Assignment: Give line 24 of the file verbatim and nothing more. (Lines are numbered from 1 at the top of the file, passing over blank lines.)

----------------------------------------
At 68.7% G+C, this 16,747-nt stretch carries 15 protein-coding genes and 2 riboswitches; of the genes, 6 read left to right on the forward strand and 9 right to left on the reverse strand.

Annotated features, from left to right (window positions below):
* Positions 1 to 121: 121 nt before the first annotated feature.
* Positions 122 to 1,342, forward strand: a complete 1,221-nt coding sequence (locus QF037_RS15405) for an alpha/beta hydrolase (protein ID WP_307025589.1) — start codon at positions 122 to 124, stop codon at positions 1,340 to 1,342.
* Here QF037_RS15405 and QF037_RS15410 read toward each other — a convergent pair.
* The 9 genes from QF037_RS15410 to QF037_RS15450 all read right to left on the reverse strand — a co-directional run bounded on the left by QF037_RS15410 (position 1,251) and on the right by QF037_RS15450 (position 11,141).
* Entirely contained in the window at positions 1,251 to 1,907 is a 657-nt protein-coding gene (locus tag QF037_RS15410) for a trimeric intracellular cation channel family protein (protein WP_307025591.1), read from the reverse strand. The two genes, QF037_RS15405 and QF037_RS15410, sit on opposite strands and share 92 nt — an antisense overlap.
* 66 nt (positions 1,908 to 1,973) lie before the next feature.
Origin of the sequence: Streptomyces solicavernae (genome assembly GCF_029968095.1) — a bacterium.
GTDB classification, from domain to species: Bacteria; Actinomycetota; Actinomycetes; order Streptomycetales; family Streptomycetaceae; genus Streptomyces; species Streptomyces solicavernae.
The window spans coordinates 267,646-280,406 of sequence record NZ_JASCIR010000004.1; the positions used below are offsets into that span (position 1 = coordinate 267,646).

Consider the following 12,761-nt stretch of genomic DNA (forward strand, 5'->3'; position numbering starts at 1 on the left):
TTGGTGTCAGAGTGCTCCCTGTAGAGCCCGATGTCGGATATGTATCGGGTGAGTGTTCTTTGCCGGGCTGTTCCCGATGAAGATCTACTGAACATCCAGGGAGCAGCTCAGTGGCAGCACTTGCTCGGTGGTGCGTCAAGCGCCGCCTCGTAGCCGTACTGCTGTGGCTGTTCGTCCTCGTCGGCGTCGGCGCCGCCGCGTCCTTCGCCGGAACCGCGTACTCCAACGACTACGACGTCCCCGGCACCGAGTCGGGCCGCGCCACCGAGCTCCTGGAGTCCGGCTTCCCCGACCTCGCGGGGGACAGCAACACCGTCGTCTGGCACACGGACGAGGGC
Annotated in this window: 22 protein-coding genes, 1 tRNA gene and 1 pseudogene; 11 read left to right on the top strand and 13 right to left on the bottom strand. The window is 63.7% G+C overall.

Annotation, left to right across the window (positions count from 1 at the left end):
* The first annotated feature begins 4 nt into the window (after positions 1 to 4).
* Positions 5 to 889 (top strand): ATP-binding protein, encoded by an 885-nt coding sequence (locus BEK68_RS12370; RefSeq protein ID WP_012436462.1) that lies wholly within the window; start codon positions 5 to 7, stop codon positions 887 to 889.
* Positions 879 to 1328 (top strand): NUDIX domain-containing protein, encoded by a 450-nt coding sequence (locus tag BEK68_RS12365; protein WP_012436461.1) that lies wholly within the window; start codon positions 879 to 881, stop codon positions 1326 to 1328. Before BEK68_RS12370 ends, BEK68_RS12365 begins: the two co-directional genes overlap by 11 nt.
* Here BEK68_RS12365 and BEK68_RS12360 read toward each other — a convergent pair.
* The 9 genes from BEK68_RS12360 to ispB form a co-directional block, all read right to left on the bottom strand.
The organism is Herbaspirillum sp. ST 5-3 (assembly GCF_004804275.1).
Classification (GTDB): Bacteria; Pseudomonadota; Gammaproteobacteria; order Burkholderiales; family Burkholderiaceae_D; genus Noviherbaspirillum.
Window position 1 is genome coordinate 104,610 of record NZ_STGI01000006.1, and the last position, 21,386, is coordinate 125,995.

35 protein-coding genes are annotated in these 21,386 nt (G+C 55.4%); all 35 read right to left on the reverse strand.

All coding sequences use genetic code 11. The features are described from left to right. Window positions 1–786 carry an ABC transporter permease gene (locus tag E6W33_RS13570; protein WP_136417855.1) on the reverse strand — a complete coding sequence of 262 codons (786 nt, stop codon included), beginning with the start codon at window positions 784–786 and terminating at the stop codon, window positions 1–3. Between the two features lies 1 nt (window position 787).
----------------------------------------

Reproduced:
35 protein-coding genes are annotated in these 21,386 nt (G+C 55.4%); all 35 read right to left on the reverse strand.